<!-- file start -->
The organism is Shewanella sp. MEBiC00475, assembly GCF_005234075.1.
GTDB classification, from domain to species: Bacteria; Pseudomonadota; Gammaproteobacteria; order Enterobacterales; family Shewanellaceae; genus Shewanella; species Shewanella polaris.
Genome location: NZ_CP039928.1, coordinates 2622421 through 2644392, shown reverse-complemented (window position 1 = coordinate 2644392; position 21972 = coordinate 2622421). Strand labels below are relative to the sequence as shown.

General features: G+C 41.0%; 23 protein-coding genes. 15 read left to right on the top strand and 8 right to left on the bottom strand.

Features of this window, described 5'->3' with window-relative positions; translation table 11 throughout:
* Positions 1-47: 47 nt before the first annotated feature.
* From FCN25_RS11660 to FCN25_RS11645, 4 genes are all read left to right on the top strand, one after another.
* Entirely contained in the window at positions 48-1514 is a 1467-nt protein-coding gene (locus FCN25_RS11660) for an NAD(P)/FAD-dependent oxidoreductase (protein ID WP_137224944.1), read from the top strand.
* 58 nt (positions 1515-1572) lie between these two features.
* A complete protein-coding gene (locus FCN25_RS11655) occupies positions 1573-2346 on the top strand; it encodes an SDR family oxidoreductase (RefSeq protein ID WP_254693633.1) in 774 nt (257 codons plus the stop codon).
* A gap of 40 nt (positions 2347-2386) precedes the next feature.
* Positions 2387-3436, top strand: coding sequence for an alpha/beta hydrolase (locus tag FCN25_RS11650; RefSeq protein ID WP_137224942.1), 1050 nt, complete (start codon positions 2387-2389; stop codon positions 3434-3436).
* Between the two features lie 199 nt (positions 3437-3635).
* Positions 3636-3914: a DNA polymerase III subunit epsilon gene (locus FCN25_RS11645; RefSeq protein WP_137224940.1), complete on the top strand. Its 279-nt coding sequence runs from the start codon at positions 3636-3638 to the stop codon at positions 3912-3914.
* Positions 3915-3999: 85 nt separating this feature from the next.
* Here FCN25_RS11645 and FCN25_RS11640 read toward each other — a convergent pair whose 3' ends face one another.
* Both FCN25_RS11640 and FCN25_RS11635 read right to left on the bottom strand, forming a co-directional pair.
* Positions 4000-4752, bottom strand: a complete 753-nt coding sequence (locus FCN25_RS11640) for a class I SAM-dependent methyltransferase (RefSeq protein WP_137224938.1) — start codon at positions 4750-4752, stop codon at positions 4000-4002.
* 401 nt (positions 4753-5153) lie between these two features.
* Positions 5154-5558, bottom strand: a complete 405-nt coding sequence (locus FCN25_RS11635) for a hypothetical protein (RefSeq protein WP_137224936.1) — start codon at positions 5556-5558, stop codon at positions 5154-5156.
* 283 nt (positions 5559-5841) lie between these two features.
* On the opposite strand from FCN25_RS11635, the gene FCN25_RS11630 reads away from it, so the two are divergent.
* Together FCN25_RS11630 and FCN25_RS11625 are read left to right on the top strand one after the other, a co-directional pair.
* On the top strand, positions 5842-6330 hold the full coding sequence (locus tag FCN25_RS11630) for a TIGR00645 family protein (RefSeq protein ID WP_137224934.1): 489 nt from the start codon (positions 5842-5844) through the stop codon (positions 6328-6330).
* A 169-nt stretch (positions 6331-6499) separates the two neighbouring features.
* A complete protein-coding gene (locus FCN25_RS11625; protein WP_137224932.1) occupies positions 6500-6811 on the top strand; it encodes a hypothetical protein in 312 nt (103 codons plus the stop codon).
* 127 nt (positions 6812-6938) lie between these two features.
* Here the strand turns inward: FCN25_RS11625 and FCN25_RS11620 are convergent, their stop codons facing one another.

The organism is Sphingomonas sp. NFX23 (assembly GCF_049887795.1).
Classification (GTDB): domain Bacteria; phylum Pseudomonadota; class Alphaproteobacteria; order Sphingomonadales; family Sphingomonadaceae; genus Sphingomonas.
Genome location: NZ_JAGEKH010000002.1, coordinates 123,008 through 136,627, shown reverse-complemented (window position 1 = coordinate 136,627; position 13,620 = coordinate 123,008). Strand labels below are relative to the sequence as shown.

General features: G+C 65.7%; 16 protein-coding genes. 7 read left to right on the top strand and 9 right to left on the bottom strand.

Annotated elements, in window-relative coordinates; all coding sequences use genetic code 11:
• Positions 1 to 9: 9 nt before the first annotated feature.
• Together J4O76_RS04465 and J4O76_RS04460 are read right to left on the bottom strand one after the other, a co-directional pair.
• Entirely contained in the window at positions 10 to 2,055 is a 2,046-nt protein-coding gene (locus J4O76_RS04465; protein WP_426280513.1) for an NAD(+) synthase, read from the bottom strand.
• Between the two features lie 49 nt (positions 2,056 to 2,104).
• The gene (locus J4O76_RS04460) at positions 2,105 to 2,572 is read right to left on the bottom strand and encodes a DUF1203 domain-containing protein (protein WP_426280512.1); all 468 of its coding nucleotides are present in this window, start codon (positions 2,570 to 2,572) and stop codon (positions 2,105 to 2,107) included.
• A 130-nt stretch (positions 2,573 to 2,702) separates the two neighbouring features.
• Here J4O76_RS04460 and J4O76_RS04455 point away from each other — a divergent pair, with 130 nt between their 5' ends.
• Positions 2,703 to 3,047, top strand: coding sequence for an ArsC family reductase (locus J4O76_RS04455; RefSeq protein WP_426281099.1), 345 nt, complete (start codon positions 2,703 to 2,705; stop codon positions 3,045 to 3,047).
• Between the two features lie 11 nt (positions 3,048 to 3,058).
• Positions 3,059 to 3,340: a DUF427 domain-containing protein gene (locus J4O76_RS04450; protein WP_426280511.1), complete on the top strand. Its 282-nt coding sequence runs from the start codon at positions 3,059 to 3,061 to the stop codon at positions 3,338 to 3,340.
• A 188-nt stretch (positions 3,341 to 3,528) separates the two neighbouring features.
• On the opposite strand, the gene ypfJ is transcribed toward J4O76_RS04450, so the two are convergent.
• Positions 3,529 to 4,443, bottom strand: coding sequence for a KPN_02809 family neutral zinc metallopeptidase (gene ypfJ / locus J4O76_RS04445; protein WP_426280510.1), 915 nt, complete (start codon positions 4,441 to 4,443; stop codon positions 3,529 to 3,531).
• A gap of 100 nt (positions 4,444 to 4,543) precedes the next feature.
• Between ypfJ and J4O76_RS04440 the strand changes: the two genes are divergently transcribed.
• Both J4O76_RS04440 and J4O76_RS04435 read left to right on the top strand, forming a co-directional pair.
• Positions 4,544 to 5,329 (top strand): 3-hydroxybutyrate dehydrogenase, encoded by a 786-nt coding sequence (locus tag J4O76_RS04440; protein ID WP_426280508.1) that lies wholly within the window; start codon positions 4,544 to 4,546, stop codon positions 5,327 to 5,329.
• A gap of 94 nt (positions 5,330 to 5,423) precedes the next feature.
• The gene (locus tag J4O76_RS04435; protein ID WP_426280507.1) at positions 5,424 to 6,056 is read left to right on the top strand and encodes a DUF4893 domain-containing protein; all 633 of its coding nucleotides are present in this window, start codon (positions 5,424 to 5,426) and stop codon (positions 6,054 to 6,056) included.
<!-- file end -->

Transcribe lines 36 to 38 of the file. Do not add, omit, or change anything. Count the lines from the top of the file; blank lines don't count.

• Entirely contained in the window at positions 10 to 2,055 is a 2,046-nt protein-coding gene (locus J4O76_RS04465; protein WP_426280513.1) for an NAD(+) synthase, read from the bottom strand.
• Between the two features lie 49 nt (positions 2,056 to 2,104).
• The gene (locus J4O76_RS04460) at positions 2,105 to 2,572 is read right to left on the bottom strand and encodes a DUF1203 domain-containing protein (protein WP_426280512.1); all 468 of its coding nucleotides are present in this window, start codon (positions 2,570 to 2,572) and stop codon (positions 2,105 to 2,107) included.